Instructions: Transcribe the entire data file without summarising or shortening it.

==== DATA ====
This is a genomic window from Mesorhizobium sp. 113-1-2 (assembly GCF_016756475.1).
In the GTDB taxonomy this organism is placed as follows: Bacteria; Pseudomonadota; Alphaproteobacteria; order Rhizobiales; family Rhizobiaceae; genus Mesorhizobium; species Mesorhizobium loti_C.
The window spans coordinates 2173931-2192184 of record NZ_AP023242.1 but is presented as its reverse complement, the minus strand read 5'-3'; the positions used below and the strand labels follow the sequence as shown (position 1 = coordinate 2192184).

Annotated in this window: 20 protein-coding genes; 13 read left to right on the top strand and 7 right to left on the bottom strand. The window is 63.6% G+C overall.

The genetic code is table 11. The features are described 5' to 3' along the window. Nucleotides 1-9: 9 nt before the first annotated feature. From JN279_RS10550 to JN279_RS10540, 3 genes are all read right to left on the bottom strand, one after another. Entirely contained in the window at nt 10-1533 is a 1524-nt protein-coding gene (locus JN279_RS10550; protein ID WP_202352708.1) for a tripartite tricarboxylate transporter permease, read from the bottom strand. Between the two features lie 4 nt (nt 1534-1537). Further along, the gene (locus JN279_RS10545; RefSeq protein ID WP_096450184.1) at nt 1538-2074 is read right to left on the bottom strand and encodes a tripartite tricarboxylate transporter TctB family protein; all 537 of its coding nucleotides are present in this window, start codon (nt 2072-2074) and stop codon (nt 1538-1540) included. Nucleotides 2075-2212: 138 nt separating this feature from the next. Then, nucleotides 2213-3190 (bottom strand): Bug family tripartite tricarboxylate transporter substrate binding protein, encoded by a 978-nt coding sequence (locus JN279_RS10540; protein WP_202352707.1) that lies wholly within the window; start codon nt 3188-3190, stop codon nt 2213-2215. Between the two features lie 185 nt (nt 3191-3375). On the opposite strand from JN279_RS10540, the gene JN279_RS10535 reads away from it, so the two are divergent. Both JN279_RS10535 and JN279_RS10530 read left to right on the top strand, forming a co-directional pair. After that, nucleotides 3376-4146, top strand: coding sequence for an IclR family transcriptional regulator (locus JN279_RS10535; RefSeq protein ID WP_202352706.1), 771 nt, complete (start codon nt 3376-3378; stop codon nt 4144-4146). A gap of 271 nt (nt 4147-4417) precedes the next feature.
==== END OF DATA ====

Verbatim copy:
This is a genomic window from Mesorhizobium sp. 113-1-2 (assembly GCF_016756475.1).
In the GTDB taxonomy this organism is placed as follows: Bacteria; Pseudomonadota; Alphaproteobacteria; order Rhizobiales; family Rhizobiaceae; genus Mesorhizobium; species Mesorhizobium loti_C.
The window spans coordinates 2173931-2192184 of record NZ_AP023242.1 but is presented as its reverse complement, the minus strand read 5'-3'; the positions used below and the strand labels follow the sequence as shown (position 1 = coordinate 2192184).

Annotated in this window: 20 protein-coding genes; 13 read left to right on the top strand and 7 right to left on the bottom strand. The window is 63.6% G+C overall.

The genetic code is table 11. The features are described 5' to 3' along the window. Nucleotides 1-9: 9 nt before the first annotated feature. From JN279_RS10550 to JN279_RS10540, 3 genes are all read right to left on the bottom strand, one after another. Entirely contained in the window at nt 10-1533 is a 1524-nt protein-coding gene (locus JN279_RS10550; protein ID WP_202352708.1) for a tripartite tricarboxylate transporter permease, read from the bottom strand. Between the two features lie 4 nt (nt 1534-1537). Further along, the gene (locus JN279_RS10545; RefSeq protein ID WP_096450184.1) at nt 1538-2074 is read right to left on the bottom strand and encodes a tripartite tricarboxylate transporter TctB family protein; all 537 of its coding nucleotides are present in this window, start codon (nt 2072-2074) and stop codon (nt 1538-1540) included. Nucleotides 2075-2212: 138 nt separating this feature from the next. Then, nucleotides 2213-3190 (bottom strand): Bug family tripartite tricarboxylate transporter substrate binding protein, encoded by a 978-nt coding sequence (locus JN279_RS10540; protein WP_202352707.1) that lies wholly within the window; start codon nt 3188-3190, stop codon nt 2213-2215. Between the two features lie 185 nt (nt 3191-3375). On the opposite strand from JN279_RS10540, the gene JN279_RS10535 reads away from it, so the two are divergent. Both JN279_RS10535 and JN279_RS10530 read left to right on the top strand, forming a co-directional pair. After that, nucleotides 3376-4146, top strand: coding sequence for an IclR family transcriptional regulator (locus JN279_RS10535; RefSeq protein ID WP_202352706.1), 771 nt, complete (start codon nt 3376-3378; stop codon nt 4144-4146). A gap of 271 nt (nt 4147-4417) precedes the next feature.